What is Big Think?  

We are Big Idea Hunters…

We live in a time of information abundance, which far too many of us see as information overload. With the sum total of human knowledge, past and present, at our fingertips, we’re faced with a crisis of attention: which ideas should we engage with, and why? Big Think is an evolving roadmap to the best thinking on the planet — the ideas that can help you think flexibly and act decisively in a multivariate world.

A word about Big Ideas and Themes — The architecture of Big Think

Big ideas are lenses for envisioning the future. Every article and video on bigthink.com and on our learning platforms is based on an emerging “big idea” that is significant, widely relevant, and actionable. We’re sifting the noise for the questions and insights that have the power to change all of our lives, for decades to come. For example, reverse-engineering is a big idea in that the concept is increasingly useful across multiple disciplines, from education to nanotechnology.

Themes are the seven broad umbrellas under which we organize the hundreds of big ideas that populate Big Think. They include New World Order, Earth and Beyond, 21st Century Living, Going Mental, Extreme Biology, Power and Influence, and Inventing the Future.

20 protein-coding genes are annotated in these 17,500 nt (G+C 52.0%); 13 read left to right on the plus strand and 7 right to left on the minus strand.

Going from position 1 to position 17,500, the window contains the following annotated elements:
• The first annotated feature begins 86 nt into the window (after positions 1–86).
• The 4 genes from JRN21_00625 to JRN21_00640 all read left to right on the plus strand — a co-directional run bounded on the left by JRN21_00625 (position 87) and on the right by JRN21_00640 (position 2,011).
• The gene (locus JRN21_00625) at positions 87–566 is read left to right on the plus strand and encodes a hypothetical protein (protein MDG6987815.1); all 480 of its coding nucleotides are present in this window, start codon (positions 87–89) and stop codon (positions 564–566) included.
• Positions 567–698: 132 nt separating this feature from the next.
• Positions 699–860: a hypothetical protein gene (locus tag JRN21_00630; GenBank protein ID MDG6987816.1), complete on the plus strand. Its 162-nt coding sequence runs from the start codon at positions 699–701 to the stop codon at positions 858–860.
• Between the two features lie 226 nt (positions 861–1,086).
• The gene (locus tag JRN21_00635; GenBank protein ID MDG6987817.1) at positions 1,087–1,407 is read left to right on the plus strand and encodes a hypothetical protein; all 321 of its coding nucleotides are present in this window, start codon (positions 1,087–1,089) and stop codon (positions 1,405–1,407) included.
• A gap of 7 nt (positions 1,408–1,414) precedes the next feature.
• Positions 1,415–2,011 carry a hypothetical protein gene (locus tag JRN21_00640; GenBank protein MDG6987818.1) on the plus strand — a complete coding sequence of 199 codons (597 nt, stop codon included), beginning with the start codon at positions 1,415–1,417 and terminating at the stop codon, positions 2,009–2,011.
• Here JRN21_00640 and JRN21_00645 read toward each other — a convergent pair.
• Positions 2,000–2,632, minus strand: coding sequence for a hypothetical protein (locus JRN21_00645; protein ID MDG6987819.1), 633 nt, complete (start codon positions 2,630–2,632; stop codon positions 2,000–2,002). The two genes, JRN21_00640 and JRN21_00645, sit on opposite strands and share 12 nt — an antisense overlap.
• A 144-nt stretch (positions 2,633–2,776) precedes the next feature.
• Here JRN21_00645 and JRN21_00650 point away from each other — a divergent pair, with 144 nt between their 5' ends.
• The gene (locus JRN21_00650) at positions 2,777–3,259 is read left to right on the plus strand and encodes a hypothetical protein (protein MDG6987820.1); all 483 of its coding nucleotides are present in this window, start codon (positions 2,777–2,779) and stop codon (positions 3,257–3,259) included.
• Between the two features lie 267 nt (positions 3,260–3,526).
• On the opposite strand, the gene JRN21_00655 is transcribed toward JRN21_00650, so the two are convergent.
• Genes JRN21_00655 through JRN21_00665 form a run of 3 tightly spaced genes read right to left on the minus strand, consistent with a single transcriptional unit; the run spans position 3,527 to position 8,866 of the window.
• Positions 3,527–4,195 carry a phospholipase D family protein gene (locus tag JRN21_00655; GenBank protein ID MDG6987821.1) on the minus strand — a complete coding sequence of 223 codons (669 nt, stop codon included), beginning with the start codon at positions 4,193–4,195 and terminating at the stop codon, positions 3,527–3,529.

Big Think Features:

12,000+ Expert Videos

1

Browse videos featuring experts across a wide range of disciplines, from personal health to business leadership to neuroscience.

Watch videos

World Renowned Bloggers

2

Big Think’s contributors offer expert analysis of the big ideas behind the news.

Go to blogs

Big Think Edge

3

Big Think’s Edge learning platform for career mentorship and professional development provides engaging and actionable courses delivered by the people who are shaping our future.

Find out more
Close
With rendition switcher

Transcript

Question: Is prolonging life necessary at all costs?

 

Robert Butler: I don’t think we should just leave old people alone. I mean there is no reason why they should be put in isolation. I think the decision as to when one dies should be a mutual decision including of course of the patient, the doctor, the family and that is what actually happens probably about 70% of the time and then there are times when people have not written out an advanced directive or maybe they don’t have a family to look out or be their proxy or confusion reigns or different religious and other attitudes get into the situation, but by and large it should be prearranged by an individual to state exactly what they would want at the end of their life and under what circumstances.

 

Recorded on: March 17, 2008

 

 

Is prolonging life necessar...

Newsletter: Share: